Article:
‘German hip-hop audiences not only want to listen to the music, they want to be part of the movement.’

MBW’s World Leaders is a regular series in which we turn the spotlight towards some of the most influential industry figures outside the US and UK markets. In this feature, we speak to Patrick Mushatsi-Kareba, CEO, Sony Music GSA. World Leaders is supported by PPL.


The rise of homegrown hip-hop in Germany is a trend MBW has been following for a number of years.

Back in 2017, we noted how the genre is ‘exploding’ in Germany – and creating mainstream chart stars in the European country in the process.

One of the companies betting on the genre in the market is Sony Music Entertainment.

In 2019, Sony Music Germany launched a dedicated local hip-hop label in Gold League, and the major made also made another big hip-hop play in the market in the form of a deal to distribute the entire catalog of top German independent rap labels Selfmade and Division. Their artists include the 257ers, Karate Andi, RIN, Kynda Gray and Yugo and the catalog includes nine No.1 albums.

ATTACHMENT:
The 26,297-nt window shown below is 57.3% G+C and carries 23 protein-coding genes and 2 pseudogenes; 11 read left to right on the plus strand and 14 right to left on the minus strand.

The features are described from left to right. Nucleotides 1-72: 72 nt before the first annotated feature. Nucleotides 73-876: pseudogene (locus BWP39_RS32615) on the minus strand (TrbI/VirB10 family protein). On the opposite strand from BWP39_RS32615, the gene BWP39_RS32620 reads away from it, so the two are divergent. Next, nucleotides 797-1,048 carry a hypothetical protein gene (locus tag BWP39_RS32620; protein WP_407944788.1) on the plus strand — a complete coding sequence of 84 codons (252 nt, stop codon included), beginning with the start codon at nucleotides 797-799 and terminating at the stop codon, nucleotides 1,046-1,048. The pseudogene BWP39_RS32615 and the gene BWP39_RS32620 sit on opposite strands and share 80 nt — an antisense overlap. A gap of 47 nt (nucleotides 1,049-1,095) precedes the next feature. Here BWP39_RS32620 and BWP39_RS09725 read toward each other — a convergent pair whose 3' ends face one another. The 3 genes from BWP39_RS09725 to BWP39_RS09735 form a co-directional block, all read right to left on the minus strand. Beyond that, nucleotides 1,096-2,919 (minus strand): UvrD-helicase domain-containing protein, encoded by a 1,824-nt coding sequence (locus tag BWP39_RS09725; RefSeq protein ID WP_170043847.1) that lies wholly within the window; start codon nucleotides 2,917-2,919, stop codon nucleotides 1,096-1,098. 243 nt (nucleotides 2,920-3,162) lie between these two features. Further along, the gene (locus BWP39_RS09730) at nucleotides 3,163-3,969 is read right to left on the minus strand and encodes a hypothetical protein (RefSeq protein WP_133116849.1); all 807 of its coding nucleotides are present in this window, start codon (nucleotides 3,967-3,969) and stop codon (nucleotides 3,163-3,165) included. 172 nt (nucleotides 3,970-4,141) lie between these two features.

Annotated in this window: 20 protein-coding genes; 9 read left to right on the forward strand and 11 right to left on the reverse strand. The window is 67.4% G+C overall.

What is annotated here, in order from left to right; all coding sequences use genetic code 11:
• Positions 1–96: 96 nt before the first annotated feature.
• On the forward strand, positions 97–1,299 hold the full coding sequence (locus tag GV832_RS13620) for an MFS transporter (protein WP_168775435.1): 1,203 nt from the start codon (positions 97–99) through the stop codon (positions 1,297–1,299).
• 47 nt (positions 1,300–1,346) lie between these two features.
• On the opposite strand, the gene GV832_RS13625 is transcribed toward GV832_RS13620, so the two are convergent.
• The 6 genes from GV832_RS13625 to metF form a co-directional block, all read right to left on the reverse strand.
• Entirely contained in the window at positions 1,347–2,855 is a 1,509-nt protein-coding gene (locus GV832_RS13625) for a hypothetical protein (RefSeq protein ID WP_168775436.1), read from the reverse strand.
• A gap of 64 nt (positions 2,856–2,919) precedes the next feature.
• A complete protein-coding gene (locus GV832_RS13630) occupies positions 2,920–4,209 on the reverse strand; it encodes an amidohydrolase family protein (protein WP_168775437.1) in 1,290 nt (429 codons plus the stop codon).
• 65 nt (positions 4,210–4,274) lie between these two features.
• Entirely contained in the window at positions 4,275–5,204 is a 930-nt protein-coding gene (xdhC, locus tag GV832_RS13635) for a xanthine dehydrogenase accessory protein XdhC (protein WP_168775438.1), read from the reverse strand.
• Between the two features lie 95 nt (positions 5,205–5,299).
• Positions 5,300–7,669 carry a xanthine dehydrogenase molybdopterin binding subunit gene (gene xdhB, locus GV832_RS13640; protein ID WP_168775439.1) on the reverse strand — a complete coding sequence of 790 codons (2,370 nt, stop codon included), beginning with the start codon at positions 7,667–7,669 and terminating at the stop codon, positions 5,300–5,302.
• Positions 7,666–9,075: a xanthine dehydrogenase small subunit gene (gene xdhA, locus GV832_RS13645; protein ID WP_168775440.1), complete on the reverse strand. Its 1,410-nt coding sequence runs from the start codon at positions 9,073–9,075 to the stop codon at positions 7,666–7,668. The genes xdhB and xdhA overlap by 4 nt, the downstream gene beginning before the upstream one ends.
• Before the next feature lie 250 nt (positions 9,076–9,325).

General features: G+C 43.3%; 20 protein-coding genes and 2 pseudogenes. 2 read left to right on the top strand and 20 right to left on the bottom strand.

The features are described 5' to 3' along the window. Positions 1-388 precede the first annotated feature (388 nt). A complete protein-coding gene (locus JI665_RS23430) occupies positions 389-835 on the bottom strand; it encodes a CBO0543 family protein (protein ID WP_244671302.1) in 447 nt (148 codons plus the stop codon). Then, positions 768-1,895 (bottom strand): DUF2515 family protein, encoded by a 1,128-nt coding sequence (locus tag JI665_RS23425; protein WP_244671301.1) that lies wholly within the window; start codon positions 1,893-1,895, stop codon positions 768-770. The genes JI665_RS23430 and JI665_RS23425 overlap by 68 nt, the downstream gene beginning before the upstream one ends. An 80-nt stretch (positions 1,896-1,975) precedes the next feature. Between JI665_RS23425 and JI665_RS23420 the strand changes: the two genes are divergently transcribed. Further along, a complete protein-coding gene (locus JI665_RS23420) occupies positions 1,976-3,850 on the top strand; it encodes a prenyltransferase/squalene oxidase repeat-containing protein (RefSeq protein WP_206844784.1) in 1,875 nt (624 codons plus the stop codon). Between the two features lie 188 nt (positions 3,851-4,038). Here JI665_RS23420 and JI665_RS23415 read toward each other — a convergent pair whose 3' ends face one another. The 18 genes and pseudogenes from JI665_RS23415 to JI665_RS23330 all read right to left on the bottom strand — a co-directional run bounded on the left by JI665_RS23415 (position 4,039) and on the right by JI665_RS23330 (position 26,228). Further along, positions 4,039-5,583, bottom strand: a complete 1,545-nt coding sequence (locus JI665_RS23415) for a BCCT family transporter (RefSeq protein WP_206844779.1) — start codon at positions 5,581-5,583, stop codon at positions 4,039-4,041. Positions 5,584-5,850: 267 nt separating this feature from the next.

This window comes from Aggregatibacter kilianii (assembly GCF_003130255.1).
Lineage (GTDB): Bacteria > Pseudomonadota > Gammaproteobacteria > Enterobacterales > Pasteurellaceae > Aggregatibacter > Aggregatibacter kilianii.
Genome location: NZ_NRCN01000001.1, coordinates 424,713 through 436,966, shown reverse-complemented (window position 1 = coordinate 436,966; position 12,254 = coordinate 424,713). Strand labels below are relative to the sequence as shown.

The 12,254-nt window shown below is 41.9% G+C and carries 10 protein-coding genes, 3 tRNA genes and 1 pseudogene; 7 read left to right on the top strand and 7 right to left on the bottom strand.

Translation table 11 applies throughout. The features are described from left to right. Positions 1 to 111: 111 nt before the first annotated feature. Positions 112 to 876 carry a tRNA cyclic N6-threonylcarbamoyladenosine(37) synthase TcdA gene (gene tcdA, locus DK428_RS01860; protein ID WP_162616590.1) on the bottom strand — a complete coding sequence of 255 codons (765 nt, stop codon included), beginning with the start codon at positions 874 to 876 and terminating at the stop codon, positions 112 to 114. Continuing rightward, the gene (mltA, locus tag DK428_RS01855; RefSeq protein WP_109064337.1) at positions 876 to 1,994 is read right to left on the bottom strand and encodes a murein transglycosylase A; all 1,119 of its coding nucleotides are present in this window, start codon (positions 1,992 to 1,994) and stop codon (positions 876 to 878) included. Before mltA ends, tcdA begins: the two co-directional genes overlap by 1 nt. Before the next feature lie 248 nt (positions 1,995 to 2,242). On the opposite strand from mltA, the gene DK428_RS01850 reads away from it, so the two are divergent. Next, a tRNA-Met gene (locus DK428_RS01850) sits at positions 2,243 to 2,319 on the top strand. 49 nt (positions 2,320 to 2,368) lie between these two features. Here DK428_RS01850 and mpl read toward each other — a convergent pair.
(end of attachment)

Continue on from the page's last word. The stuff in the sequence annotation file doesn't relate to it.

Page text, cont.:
In June this year, Sony Music Entertainment Germany made another big rap-focussed move, by investing in the independent hip hop record label Ragucci & Boldt and live booking agency Ibrahim & Boldt.

Patrick, Mushatsi-Kareba, CEO, Sony Music Entertainment, Germany, Switzerland and Austria (GSA), tells MBW that the company’s goal is “to become the home of hip-hop in Germany,” and that it struck the deal with Selfmade and Division because Sony “wanted to go all in and have a much deeper and integrated relationship [with the scene]”.

Mushatsi-Kareba was named CEO, Sony Music Entertainment, Germany, Switzerland and Austria (GSA) in January 2018, joining SME from Universal Music Germany where he had been General Manager of Marketing & Digital since 2016.

Prior to UMG, Mushatsi-Kareba spent eight years at Apple in a variety of leadership roles within the Cupertino-based company’s European music operations.